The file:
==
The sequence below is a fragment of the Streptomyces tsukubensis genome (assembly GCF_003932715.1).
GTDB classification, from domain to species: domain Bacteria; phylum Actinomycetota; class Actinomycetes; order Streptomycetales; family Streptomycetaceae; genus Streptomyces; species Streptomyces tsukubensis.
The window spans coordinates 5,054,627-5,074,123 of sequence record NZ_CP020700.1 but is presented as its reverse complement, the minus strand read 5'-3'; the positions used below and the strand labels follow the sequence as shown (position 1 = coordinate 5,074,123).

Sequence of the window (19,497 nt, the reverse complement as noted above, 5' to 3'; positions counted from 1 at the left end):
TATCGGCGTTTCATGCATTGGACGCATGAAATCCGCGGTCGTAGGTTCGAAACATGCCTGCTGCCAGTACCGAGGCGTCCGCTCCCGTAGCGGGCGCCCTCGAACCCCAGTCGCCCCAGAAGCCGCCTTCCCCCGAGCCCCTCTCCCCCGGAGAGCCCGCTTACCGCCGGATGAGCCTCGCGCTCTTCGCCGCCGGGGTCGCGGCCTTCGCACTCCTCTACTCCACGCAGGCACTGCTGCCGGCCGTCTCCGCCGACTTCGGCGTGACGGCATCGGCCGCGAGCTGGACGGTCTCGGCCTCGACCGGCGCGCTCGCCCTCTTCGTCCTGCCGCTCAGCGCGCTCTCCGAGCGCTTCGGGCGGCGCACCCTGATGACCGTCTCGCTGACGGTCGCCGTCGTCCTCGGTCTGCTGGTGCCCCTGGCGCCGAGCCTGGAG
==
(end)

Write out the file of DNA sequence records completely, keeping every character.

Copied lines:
The sequence below is a fragment of the Streptomyces tsukubensis genome (assembly GCF_003932715.1).
GTDB classification, from domain to species: domain Bacteria; phylum Actinomycetota; class Actinomycetes; order Streptomycetales; family Streptomycetaceae; genus Streptomyces; species Streptomyces tsukubensis.
The window spans coordinates 5,054,627-5,074,123 of sequence record NZ_CP020700.1 but is presented as its reverse complement, the minus strand read 5'-3'; the positions used below and the strand labels follow the sequence as shown (position 1 = coordinate 5,074,123).

Sequence of the window (19,497 nt, the reverse complement as noted above, 5' to 3'; positions counted from 1 at the left end):
TATCGGCGTTTCATGCATTGGACGCATGAAATCCGCGGTCGTAGGTTCGAAACATGCCTGCTGCCAGTACCGAGGCGTCCGCTCCCGTAGCGGGCGCCCTCGAACCCCAGTCGCCCCAGAAGCCGCCTTCCCCCGAGCCCCTCTCCCCCGGAGAGCCCGCTTACCGCCGGATGAGCCTCGCGCTCTTCGCCGCCGGGGTCGCGGCCTTCGCACTCCTCTACTCCACGCAGGCACTGCTGCCGGCCGTCTCCGCCGACTTCGGCGTGACGGCATCGGCCGCGAGCTGGACGGTCTCGGCCTCGACCGGCGCGCTCGCCCTCTTCGTCCTGCCGCTCAGCGCGCTCTCCGAGCGCTTCGGGCGGCGCACCCTGATGACCGTCTCGCTGACGGTCGCCGTCGTCCTCGGTCTGCTGGTGCCCCTGGCGCCGAGCCTGGAG